In Washington, D.C., Rep. Patrick McHenry (R-NC) issues countless press releases boasting about his votes to repeal the Affordable Care Act, insisting that his constituents in North Carolina are clamoring for relief from the law. But during a town hall in Swannanoa on Wednesday, voters confronted the five-term Congressman with an entirely different sentiment: they demanded to know why Republicans would take away the law’s protections for people with pre-existing conditions without offering any credible other alternative for reforming the health care system. One grieving mother, who spoke to reporters before the event, said that her son was denied insurance because of a pre-existing health condition and eventually died of colon cancer.
These comments forced McHenry — who had repeatedly advocated for “full repeal” of Obamacare — to admit that he does support some of its most popular provisions:
[Skip] Edwards and his wife, both 63, had health insurance until he lost his job during the recession and the East Asheville couple found themselves in financial trouble despite staying relatively healthy.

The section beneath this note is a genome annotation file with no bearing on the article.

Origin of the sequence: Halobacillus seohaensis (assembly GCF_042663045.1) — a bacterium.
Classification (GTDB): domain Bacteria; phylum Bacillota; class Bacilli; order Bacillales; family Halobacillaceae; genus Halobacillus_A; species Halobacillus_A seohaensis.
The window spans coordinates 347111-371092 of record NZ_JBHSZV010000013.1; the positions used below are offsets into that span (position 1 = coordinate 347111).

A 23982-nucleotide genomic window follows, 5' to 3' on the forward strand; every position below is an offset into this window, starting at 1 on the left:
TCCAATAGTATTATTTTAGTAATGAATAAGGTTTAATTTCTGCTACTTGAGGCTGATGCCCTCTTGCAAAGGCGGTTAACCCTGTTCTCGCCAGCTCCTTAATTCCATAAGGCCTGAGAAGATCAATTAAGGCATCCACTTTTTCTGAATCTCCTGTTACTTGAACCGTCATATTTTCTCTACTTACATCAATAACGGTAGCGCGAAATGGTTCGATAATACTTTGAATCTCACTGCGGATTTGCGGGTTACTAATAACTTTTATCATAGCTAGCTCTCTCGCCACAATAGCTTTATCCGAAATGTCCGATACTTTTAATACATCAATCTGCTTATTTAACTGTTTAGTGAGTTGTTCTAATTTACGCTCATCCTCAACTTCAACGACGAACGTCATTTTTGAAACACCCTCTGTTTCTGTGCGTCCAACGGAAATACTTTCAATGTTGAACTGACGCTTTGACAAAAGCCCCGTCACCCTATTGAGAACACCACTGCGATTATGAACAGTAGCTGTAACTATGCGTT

Both had pre-existing conditions and were denied insurance, making them eligible for a state plan called Inclusive Health.
“It cost us $1,300 bucks a month — extremely expensive,” Edwards said. “It taps us out every month. But at our age and health, we’ve got to have it.”
McHenry, 37, has repeatedly voted against the Affordable Care Act, choosing to either defund, repeal or delay it. In defending his position, he said he did agree with some aspects of the act, including ending discrimination against pre-existing conditions and extending the age a children can stay on their parents’ health insurance. […]
Edwards and others wondered why McHenry would vote against a plan they feel is better than nothing at all. He said he would not vote for something he feels is bad policy.
Watch the exchange:
McHenry did offer a prescription for insuring individuals with pre-existing conditions, suggesting that sicker people who are cherry picked out of coverage on the individual market, should enroll in high-risk pools. The comment elicited boos from the crowd, as the plans, which are only open to sick people, are usually “unaffordable, unavailable or ineffective for many of those who most need health insurance.” The Affordable Care Act included a temporary program that failed to attract enough applicants and several states have experimented with similar initiatives.
This post has been updated with a video of the exchange, via American Bridge.